Visual Perception and Gestalt Laws

Perception is a set of processes by which we recognize, organize, and make sense of stimuli in our environment. It is clear that what we sense with our sensory organs is not necessarily what we perceive in our minds. Remember the experiments. In visual perception we sometimes cannot perceive what does exist and sometimes we perceive things that do not exist. The mind must create mental representations of objects, properties, or spatial relationships on the base of the sensory information.

The way we represent these objects depends on our viewpoint in perceiving these objects. To explain visual perception two approaches exist:
Direct perception (=bottom-up) states that all the information we need to perceive is in the sensory input we receive in the retina. Three main bottom-up approaches are differentiated: (1) The Template theory states that in our minds we have stored highly detailed templates for patterns we might recognize. To recognize a pattern we compare it with our stored templates and finally choose the template that matches to what we observe. Critics state that for everyday situations, the perceptual system would barely work if it required exact matches for every stimulus. (2) The Prototype-Matching Theory is a best-guess class of related objects or patterns, which integrates the most typical features of a pattern. (3) The Feature-Matching Theory suggests that we match the features of a pattern to features stored in memory, rather than to match a whole pattern to a template or a prototype. An example is the findings of Hubel and Wiesel (1979), who discovered that specific cells in our visual cortex become activated when line segments have particular orientations.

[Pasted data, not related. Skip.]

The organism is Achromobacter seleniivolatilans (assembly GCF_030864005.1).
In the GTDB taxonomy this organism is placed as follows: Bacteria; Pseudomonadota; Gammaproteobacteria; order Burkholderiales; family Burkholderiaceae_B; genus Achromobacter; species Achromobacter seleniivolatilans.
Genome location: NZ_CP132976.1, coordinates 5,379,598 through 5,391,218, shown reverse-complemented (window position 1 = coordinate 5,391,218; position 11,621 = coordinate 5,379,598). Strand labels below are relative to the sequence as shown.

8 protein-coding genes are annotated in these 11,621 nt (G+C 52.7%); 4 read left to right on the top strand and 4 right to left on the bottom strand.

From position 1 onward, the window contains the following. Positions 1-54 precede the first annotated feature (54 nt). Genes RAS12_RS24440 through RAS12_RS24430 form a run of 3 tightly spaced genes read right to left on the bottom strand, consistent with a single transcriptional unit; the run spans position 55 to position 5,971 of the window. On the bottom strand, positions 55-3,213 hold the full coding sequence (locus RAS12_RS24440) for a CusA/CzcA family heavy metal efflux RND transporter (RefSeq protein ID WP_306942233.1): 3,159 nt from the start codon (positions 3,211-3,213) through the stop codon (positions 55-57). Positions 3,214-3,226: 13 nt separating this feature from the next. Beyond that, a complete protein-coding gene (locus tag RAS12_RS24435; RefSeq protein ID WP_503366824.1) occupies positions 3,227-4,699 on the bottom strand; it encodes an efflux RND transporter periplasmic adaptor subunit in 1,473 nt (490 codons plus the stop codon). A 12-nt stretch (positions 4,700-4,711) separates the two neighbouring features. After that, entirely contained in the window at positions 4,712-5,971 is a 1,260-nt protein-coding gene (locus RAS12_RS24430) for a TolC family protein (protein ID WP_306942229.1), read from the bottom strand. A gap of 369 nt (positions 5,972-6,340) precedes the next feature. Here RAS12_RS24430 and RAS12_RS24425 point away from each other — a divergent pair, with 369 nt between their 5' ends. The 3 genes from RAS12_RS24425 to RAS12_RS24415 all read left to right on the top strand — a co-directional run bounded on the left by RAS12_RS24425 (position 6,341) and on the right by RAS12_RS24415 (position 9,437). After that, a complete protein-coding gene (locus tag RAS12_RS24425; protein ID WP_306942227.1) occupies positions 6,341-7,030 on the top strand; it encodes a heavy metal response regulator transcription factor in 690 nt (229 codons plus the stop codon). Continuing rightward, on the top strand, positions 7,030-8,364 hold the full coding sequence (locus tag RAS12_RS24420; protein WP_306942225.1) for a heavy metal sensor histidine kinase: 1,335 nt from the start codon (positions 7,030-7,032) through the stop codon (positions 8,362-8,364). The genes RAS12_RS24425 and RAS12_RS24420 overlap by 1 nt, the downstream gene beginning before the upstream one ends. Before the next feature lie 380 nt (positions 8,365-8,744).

Constructive perception in contrast, states that an individual's perception is based on the combination of sensory information with prior knowledge and previous experience. Hence, successful perception requires the combination of sensory information with previous experiences. During perception, we quickly form and test various hypotheses based on what we sense, what we know, and what we can infer.

Understanding these very challenging topics needs a lot of knowledge about the brain and cognition. But luckily there exist a set of very easy to understand phenomena : The Gestalt Principles.

Gestalt Principles

The Gestalt School of Psychology was founded in 1912 when the group of Kurt Koffka, Max Westheimer, and Wolfgang Kohler wanted to investigate the way we perceive form (Ellis, 1938, Koffka, 1935). The findings have been useful for understanding how we perceive groups of objects or parts of objects.

Gestalt theory applies to all aspects of human learning, although it applies most directly to perception and problem-solving. The Gestalt laws provide descriptive insights into form and pattern perception, but they offer few or no explanations for these phenomena. To understand how or why we perceive forms and patterns, we need to consider explanatory theories of perception.

The work of the Gestalt psychologists is still important, because it provides a clear description of many basic perceptual phenomena that are called “Gestalt laws”.

Gestalt laws

Proximity. Elements tend to be grouped together according to their nearness.

Similarity. Similar items tend to be grouped together.

Figure-ground. Some objects (figure) seem prominent, and other aspects recede into the background (ground).

Continuity. We tend to construct visual elements that are smooth and continuous, rather than abrupt changes in direction.

Closure. Items are grouped together if they tend to complete some entity.

Connectedness. Items will be organized into simple figures according to symmetry, regularity, smoothness, and connectedness.

Last modified: Wednesday, 24 January 2007, 4:52 PM